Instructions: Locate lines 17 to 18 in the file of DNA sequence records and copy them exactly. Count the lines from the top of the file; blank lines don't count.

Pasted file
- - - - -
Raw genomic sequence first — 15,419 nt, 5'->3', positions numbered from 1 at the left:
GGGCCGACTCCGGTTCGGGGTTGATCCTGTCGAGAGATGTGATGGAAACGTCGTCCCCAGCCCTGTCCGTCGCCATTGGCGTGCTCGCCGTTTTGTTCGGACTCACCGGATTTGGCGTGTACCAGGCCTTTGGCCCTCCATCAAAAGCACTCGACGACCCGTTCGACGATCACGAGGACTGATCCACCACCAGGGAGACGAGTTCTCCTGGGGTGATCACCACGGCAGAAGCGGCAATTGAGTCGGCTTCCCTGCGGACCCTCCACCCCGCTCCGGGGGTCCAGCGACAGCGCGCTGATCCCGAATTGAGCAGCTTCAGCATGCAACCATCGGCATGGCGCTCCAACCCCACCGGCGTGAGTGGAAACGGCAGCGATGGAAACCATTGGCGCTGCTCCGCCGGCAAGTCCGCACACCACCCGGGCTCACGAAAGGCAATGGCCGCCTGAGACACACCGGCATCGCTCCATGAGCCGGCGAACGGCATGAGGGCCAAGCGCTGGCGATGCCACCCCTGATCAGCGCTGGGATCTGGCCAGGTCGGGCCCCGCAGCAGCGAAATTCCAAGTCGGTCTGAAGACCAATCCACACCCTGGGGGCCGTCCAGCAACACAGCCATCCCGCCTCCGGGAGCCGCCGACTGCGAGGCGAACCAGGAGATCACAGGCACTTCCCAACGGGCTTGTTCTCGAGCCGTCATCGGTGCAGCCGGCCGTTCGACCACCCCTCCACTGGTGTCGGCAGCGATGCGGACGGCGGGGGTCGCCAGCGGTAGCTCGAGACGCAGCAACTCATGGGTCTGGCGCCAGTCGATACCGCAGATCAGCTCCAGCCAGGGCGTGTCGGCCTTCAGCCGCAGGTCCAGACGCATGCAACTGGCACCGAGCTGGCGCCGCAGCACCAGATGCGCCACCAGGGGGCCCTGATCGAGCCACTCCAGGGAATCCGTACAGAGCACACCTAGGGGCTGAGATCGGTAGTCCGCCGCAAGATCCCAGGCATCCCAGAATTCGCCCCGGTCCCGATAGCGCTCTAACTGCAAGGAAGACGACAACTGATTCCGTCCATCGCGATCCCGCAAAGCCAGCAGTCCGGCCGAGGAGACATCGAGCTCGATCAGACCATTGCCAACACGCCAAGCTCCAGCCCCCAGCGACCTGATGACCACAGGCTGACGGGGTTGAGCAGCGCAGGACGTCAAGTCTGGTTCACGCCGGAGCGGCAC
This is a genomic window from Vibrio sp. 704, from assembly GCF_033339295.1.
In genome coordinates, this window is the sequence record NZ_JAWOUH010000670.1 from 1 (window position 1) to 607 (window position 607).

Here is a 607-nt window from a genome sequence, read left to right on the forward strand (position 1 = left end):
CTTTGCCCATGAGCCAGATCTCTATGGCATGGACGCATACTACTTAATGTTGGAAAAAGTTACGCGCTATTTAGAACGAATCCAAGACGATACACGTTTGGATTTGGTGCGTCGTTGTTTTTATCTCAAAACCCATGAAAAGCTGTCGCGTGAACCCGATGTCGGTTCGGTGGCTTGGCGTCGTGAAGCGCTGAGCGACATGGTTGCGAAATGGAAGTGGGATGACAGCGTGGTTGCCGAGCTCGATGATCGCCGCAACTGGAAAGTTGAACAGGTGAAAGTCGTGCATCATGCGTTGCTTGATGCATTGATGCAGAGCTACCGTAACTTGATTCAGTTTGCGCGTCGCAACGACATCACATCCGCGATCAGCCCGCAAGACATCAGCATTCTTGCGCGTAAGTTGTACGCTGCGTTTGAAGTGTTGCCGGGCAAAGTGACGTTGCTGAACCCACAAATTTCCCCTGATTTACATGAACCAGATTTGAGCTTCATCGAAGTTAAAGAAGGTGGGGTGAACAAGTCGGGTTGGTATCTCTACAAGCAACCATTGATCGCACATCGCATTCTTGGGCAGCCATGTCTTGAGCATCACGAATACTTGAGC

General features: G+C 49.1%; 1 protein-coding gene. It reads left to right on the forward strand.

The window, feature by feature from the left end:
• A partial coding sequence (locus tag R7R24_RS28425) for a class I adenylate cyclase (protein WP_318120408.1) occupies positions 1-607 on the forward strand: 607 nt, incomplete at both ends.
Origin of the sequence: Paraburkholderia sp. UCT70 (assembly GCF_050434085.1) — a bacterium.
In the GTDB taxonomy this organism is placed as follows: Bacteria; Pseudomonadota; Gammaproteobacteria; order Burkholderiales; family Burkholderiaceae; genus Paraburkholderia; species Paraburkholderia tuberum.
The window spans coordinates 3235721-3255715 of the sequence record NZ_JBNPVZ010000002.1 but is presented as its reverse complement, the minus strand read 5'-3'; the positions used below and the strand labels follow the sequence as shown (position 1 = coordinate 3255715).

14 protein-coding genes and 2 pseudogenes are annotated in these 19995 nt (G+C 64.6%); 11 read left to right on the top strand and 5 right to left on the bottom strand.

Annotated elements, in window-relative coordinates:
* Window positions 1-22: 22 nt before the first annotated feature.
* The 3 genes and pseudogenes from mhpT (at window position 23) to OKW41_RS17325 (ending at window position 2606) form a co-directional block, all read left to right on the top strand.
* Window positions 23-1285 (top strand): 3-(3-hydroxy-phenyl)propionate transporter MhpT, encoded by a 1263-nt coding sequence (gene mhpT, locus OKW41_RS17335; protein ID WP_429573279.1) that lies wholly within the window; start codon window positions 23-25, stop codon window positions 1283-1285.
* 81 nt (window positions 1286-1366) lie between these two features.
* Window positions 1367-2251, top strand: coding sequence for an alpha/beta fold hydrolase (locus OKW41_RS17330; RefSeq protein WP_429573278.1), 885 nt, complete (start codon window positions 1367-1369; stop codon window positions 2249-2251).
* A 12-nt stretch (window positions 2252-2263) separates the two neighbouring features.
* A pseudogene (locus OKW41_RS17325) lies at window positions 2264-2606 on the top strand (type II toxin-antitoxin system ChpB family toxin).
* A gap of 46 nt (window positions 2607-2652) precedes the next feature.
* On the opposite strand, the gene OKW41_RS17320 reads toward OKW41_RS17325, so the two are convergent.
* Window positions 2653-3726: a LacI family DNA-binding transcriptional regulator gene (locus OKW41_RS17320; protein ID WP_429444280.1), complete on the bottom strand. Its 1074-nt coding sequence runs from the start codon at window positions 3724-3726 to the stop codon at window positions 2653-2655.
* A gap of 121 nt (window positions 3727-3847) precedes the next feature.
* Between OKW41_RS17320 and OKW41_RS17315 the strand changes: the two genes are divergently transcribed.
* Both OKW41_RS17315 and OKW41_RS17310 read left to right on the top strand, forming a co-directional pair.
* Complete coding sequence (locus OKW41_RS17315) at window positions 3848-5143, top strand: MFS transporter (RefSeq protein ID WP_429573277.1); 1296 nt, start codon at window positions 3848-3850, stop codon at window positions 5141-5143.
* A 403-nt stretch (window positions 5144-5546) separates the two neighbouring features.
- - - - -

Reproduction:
* Window positions 23-1285 (top strand): 3-(3-hydroxy-phenyl)propionate transporter MhpT, encoded by a 1263-nt coding sequence (gene mhpT, locus OKW41_RS17335; protein ID WP_429573279.1) that lies wholly within the window; start codon window positions 23-25, stop codon window positions 1283-1285.
* 81 nt (window positions 1286-1366) lie between these two features.